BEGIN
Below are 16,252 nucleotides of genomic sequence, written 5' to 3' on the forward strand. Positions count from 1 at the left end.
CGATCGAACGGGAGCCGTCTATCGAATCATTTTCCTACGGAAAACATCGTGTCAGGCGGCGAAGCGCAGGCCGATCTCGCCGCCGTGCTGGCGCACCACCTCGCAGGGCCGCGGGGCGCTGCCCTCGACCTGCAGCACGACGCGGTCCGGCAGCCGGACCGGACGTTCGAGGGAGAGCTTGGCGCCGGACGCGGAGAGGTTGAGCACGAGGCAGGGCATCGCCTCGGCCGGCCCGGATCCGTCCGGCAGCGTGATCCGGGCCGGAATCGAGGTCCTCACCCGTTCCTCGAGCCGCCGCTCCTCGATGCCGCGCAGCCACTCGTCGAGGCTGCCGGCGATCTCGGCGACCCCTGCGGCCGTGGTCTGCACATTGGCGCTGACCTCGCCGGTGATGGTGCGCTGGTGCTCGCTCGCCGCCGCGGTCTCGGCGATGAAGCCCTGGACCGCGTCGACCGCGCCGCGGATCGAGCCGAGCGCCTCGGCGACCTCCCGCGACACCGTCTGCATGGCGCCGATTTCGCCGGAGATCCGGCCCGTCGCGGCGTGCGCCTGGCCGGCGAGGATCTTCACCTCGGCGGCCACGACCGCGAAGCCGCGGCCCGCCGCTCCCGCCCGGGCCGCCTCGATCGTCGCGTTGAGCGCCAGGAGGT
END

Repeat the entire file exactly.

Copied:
Below are 16,252 nucleotides of genomic sequence, written 5' to 3' on the forward strand. Positions count from 1 at the left end.
CGATCGAACGGGAGCCGTCTATCGAATCATTTTCCTACGGAAAACATCGTGTCAGGCGGCGAAGCGCAGGCCGATCTCGCCGCCGTGCTGGCGCACCACCTCGCAGGGCCGCGGGGCGCTGCCCTCGACCTGCAGCACGACGCGGTCCGGCAGCCGGACCGGACGTTCGAGGGAGAGCTTGGCGCCGGACGCGGAGAGGTTGAGCACGAGGCAGGGCATCGCCTCGGCCGGCCCGGATCCGTCCGGCAGCGTGATCCGGGCCGGAATCGAGGTCCTCACCCGTTCCTCGAGCCGCCGCTCCTCGATGCCGCGCAGCCACTCGTCGAGGCTGCCGGCGATCTCGGCGACCCCTGCGGCCGTGGTCTGCACATTGGCGCTGACCTCGCCGGTGATGGTGCGCTGGTGCTCGCTCGCCGCCGCGGTCTCGGCGATGAAGCCCTGGACCGCGTCGACCGCGCCGCGGATCGAGCCGAGCGCCTCGGCGACCTCCCGCGACACCGTCTGCATGGCGCCGATTTCGCCGGAGATCCGGCCCGTCGCGGCGTGCGCCTGGCCGGCGAGGATCTTCACCTCGGCGGCCACGACCGCGAAGCCGCGGCCCGCCGCTCCCGCCCGGGCCGCCTCGATCGTCGCGTTGAGCGCCAGGAGGT